Short-sightedness is the common term for the condition myopia – an eyesight issue that makes distance vision blurry.
If you’ve been diagnosed with myopia, it means you can see things up close quite clearly, but struggle to make out objects that are further away.
While it’s common in the UK – it’s estimated that one in three of us have myopia – experts warn that myopia is currently on the rise in young people. A study published in the British Journal Of Ophthalmology has linked increased screen time and less time spent outdoors during the pandemic, with a rise in cases.
The research, which studied incidence of myopia among children in Hong Kong aged six to eight, found that significant changes in children’s lifestyles during the Covid-19 pandemic had led to a higher percentage of diagnosis.
Optometrist and clinical director for the Association of Optometrists, Dr Peter Hampson says: “There is evidence to suggest that carrying out near tasks, involving looking at something close-up, such as prolonged reading, or prolonged use of mobile phones or tablets, may increase your children’s chances of developing myopia.
“But we also know that myopia is increasing throughout the world and other factors such as family history, ethnic background and environment also play a part.”
We asked him to share his best advice for keeping children’s eyes healthy…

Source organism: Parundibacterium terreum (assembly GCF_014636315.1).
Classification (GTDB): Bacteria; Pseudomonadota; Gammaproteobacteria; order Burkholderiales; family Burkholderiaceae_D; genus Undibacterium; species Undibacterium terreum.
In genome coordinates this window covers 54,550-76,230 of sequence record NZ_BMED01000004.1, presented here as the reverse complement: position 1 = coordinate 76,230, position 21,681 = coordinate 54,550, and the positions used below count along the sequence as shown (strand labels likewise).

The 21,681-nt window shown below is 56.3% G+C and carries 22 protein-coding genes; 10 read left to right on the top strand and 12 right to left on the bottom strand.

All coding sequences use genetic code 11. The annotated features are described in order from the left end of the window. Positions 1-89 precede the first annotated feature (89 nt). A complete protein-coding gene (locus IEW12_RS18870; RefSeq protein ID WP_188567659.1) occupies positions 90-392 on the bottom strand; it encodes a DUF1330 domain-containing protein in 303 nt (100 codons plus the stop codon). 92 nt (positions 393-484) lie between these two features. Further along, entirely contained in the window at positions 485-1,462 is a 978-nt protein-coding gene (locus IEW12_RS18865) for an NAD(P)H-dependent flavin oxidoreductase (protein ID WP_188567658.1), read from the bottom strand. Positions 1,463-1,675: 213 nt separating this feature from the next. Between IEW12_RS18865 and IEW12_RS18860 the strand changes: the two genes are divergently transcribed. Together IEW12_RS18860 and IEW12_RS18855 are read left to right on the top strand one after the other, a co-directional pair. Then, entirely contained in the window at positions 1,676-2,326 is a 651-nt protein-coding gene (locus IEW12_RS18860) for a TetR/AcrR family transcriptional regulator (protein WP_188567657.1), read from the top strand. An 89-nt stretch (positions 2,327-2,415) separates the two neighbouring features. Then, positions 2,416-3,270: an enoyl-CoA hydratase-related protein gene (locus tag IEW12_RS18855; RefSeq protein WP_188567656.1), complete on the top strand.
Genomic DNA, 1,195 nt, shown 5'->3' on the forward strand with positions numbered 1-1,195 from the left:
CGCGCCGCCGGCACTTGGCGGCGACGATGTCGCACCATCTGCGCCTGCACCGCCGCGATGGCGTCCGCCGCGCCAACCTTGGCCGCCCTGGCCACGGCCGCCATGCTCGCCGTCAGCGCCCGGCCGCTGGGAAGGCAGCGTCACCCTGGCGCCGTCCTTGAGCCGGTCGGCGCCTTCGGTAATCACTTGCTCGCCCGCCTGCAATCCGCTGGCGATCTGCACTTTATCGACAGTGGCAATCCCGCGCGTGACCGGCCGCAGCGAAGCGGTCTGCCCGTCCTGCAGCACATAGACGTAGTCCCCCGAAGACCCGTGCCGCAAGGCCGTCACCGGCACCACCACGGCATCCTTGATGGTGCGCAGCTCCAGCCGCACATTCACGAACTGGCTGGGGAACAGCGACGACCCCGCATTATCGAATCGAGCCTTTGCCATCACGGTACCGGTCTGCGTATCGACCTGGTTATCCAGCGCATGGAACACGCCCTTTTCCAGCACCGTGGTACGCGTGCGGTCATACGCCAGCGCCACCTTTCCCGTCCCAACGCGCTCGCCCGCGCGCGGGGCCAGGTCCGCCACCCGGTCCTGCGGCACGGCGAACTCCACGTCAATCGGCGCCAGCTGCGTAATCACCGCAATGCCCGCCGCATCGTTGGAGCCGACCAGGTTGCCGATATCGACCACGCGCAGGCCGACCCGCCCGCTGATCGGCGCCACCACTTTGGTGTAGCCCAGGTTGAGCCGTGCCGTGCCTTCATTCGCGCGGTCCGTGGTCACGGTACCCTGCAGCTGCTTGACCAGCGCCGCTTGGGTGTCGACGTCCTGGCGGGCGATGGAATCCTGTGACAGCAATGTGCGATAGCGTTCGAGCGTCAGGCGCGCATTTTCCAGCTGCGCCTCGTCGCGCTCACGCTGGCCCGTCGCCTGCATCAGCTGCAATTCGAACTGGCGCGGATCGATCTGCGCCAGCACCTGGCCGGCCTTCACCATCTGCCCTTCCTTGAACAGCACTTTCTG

Kids spend a lot of time indoors at school and home, so where possible, try to plan more outdoor activities during their free time.
“Regular play and exercise can help prevent or reduce the development of myopia,” says Hampson, who notes that “studies show two hours of outdoor activity a day is ideal.”
You could get kids involved with gardening, plan a family sports day, or even just take a daily walk in the park.
Be cautious around how much screen time they’re getting
Hampson advises “setting limits” with gadgets and making sure they have plenty of other types of play and activities on offer. Most tablets and phones have family settings that allow you to cap how much time you and your kids spend on apps and websites.
A screen-free bedtime can also be helpful. “Make sure digital devices are turned off at least an hour before bedtime, as using screens close to nighttime has been shown to contribute to poorer sleep,” says Hampson.
Short-sightedness can be frustrating for kids to deal with, especially at school when they need clear vision to see the whiteboard. Glasses or contact lenses are the most common method of correcting short-sightedness, so make sure you’re regularly getting your child’s eyes tested.
“Book your child in for a sight test every two years, from the age of three, or more often if your optometrist recommends it,” advises Hampson.